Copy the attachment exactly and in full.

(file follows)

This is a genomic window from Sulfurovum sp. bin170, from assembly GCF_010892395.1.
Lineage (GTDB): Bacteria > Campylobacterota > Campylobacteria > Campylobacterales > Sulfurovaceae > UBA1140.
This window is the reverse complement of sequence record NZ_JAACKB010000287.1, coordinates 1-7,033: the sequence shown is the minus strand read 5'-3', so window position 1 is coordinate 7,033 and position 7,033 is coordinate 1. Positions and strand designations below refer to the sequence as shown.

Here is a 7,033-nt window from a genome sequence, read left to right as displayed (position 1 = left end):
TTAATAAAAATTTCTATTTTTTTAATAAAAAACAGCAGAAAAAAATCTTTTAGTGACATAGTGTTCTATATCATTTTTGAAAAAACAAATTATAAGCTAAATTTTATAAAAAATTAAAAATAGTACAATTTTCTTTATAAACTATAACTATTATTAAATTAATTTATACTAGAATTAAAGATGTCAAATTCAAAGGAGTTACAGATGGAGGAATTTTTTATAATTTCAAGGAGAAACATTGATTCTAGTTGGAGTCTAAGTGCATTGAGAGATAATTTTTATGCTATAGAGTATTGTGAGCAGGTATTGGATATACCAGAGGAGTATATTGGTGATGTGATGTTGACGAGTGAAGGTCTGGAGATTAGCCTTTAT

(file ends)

This is a genomic window from Sulfurovum sp. bin170, from assembly GCF_010892395.1.
Lineage (GTDB): Bacteria > Campylobacterota > Campylobacteria > Campylobacterales > Sulfurovaceae > UBA1140.
This window is the reverse complement of sequence record NZ_JAACKB010000287.1, coordinates 1-7,033: the sequence shown is the minus strand read 5'-3', so window position 1 is coordinate 7,033 and position 7,033 is coordinate 1. Positions and strand designations below refer to the sequence as shown.

Here is a 7,033-nt window from a genome sequence, read left to right as displayed (position 1 = left end):
TTAATAAAAATTTCTATTTTTTTAATAAAAAACAGCAGAAAAAAATCTTTTAGTGACATAGTGTTCTATATCATTTTTGAAAAAACAAATTATAAGCTAAATTTTATAAAAAATTAAAAATAGTACAATTTTCTTTATAAACTATAACTATTATTAAATTAATTTATACTAGAATTAAAGATGTCAAATTCAAAGGAGTTACAGATGGAGGAATTTTTTATAATTTCAAGGAGAAACATTGATTCTAGTTGGAGTCTAAGTGCATTGAGAGATAATTTTTATGCTATAGAGTATTGTGAGCAGGTATTGGATATACCAGAGGAGTATATTGGTGATGTGATGTTGACGAGTGAAGGTCTGGAGATTAGCCTTTAT